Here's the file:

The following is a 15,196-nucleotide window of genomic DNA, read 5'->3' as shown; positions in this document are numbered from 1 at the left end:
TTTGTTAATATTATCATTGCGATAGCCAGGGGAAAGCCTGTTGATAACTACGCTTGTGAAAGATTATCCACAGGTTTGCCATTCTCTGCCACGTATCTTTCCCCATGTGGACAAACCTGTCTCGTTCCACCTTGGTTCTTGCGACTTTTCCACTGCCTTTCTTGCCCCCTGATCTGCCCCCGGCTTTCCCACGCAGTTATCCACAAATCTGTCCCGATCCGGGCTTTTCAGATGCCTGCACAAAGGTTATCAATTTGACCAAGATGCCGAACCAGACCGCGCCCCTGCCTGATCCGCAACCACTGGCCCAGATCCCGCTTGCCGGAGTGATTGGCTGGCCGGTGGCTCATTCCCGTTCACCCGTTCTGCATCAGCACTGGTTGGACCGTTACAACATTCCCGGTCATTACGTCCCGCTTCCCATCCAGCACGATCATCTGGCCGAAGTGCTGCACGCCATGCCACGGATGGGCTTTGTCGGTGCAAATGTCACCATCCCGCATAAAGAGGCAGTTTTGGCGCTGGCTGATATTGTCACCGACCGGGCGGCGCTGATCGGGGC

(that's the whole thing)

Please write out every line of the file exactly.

The following is a 15,196-nucleotide window of genomic DNA, read 5'->3' as shown; positions in this document are numbered from 1 at the left end:
TTTGTTAATATTATCATTGCGATAGCCAGGGGAAAGCCTGTTGATAACTACGCTTGTGAAAGATTATCCACAGGTTTGCCATTCTCTGCCACGTATCTTTCCCCATGTGGACAAACCTGTCTCGTTCCACCTTGGTTCTTGCGACTTTTCCACTGCCTTTCTTGCCCCCTGATCTGCCCCCGGCTTTCCCACGCAGTTATCCACAAATCTGTCCCGATCCGGGCTTTTCAGATGCCTGCACAAAGGTTATCAATTTGACCAAGATGCCGAACCAGACCGCGCCCCTGCCTGATCCGCAACCACTGGCCCAGATCCCGCTTGCCGGAGTGATTGGCTGGCCGGTGGCTCATTCCCGTTCACCCGTTCTGCATCAGCACTGGTTGGACCGTTACAACATTCCCGGTCATTACGTCCCGCTTCCCATCCAGCACGATCATCTGGCCGAAGTGCTGCACGCCATGCCACGGATGGGCTTTGTCGGTGCAAATGTCACCATCCCGCATAAAGAGGCAGTTTTGGCGCTGGCTGATATTGTCACCGACCGGGCGGCGCTGATCGGGGC